The company's chopstick-optional culinary formula, combined with an upscale ambiance and prime locations, has resonated well with customers and investors since the company went public in 1998. There are now 194 bistros in 39 U.S. states, along with 164 outlets of its more casual line of restaurants, Pei Wei Asian Diner, which launched in 2000. But as with many restaurant chains, the recession slowed the pace of expansion after consumers started ordering cheaper dishes and cooking for themselves at home. The stock fell to an eight-year low of $15 in November 2008 (it has since rebounded to roughly $30), and in the first three quarters of this year, revenue has dropped nearly 2% year over year. New overseas markets like Mexico are a gamble that will determine whether the chain continues to grow or stagnates in a domestic market where more diners are eating in and a tight lending environment is making it difficult to open new locations. The company's partners in Mexico and the Middle East are financing the cost of the new restaurants, though P.F. Chang's will earn up-front territory fees and royalties from sales.
So why start with Mexico? P.F. Chang's says it was as simple as finding the right local operator. In Mexico, that company is Alsea, which operates more than 1,000 Domino's, Starbucks and other American food outlets throughout Latin America. "It just so happens that Mexico makes a great deal of sense because it's closer [to the U.S.]," says DeAngelis. Greg Ruedy, a restaurant analyst at the Stephens financial-services firm in Little Rock, Ark., says it's logical for the company to start in Mexico given the number of American tourists there, the flow of Mexican migrant workers returning home from the U.S. who are already familiar with the brand and limited expansion prospects Stateside. "Most large, casual diners see that international growth is a much larger opportunity than the domestic opportunity," says Ruedy.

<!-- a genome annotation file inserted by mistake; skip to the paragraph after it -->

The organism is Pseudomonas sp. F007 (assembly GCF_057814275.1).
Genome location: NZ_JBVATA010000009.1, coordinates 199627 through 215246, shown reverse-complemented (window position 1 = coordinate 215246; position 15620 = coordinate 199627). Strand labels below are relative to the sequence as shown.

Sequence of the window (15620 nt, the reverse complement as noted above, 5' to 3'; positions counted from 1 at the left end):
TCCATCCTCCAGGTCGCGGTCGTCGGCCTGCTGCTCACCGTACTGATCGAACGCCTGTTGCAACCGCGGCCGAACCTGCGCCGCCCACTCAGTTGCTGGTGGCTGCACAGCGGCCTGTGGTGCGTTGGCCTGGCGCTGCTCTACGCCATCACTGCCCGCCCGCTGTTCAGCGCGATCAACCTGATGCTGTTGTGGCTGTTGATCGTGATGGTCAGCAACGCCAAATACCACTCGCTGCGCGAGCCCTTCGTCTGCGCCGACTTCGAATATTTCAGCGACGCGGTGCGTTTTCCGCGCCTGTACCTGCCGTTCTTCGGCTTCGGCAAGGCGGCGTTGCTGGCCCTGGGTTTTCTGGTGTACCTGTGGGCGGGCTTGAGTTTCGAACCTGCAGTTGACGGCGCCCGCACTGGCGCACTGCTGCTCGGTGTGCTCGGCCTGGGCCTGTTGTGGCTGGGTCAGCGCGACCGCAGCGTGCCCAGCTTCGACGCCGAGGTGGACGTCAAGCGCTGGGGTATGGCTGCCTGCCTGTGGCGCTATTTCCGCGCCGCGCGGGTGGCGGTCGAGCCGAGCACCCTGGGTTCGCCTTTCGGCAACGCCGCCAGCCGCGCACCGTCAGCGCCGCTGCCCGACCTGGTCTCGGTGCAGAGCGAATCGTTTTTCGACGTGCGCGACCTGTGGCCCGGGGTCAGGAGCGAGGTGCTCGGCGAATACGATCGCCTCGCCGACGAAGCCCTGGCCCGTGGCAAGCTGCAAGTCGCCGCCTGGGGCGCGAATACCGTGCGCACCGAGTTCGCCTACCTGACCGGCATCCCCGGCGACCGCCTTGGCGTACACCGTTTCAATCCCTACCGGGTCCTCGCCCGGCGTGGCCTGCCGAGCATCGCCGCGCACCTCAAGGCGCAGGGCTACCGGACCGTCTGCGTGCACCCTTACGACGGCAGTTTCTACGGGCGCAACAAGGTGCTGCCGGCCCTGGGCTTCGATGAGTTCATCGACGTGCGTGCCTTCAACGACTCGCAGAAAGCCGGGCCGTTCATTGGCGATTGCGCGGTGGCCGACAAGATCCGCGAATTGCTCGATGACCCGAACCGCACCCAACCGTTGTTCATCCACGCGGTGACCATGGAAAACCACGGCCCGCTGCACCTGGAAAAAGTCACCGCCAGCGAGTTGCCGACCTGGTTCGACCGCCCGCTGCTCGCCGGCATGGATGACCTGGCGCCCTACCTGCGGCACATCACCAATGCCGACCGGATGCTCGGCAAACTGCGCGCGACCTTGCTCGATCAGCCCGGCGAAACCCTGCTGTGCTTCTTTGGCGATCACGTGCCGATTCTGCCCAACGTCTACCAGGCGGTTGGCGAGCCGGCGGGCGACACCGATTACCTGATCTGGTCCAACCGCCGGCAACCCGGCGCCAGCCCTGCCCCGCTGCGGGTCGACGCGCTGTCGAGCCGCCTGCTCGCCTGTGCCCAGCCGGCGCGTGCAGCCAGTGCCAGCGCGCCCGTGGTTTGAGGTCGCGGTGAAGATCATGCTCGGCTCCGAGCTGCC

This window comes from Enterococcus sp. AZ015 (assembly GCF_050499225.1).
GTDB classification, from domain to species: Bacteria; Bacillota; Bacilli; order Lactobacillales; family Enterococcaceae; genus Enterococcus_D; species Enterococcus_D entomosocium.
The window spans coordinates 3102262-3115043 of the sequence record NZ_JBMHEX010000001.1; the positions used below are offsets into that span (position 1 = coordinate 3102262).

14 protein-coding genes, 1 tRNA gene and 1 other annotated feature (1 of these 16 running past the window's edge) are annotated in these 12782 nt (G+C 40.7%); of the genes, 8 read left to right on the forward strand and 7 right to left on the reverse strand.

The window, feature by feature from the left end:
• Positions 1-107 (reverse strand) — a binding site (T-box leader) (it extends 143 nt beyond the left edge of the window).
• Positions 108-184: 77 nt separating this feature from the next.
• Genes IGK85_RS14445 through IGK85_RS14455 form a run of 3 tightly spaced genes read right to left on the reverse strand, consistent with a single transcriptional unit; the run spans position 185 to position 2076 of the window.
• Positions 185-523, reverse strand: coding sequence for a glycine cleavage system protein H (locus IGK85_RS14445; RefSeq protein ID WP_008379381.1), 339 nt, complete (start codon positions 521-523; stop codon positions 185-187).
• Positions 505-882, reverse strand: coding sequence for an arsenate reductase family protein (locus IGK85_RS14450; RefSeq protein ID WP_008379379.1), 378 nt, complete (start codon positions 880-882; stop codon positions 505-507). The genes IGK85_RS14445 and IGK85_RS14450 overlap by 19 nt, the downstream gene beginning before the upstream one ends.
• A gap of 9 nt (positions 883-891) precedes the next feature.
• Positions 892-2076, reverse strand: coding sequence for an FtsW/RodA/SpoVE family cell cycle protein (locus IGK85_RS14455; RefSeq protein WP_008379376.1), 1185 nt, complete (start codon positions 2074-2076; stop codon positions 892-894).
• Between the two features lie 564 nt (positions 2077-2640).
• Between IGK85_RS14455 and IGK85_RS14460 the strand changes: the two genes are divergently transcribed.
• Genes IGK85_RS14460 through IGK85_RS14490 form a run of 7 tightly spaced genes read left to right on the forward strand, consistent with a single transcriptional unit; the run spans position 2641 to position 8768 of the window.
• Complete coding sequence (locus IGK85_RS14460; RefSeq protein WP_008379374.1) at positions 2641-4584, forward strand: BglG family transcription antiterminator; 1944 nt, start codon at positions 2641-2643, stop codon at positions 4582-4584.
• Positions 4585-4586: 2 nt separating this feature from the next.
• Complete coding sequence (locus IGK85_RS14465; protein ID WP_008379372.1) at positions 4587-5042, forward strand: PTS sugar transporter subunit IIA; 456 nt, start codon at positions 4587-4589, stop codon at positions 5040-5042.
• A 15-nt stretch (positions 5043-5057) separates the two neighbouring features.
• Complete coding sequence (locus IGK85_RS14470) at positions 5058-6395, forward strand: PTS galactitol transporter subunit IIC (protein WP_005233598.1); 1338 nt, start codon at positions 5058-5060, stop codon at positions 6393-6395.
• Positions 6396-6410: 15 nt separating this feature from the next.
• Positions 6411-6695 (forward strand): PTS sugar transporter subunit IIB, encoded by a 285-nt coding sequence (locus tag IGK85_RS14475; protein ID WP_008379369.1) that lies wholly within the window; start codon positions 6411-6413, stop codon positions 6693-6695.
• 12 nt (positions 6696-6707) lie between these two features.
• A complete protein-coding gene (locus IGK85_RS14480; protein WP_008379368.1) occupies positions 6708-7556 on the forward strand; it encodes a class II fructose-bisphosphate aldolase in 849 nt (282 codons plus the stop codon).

Still, Alsea is not taking any chances. To educate Mexicans about the particular brand of Chinese food that P.F. Chang's serves, last month it hired a flatbed truck to drive around Mexico City with a massive statue of a horse and models dressed as terra-cotta warriors who handed out Chinese takeout boxes filled with chocolate fortune cookies. Unlike fast-food giants such as McDonald's and KFC, which localize their menus in other markets, the Mexican menu of P.F. Chang's is nearly identical to that in the U.S., except that customers will get more hand-holding with longer item descriptions. "We've been representing brands 100% as they are, especially at the beginning," says Alberto Torrado Martínez, CEO of Alsea. "We don't tropicalize anything. Mexicans are going to try something they haven't tried."
The company isn't waiting to see if Mexicans and Kuwaitis like its food it's already negotiating a deal to expand to the Philippines, and it's exploring options in Canada, Puerto Rico, India and Singapore. As for China itself, "Time will tell," says DeAngelis. But there's at least one food-industry model that suggests that the company may stand a chance at selling Americanized Chinese food to Chinese in China. After pulling out of the Mexican market in 1992, Taco Bell relaunched in the country two years ago and now has plans to expand to 300 outlets. If Mexicans are willing to spend their pesos on authentic American chimichangas, maybe it's not a pipe dream for Chinese to dig into some Sichuan Chicken Flatbread. With a knife and fork, of course.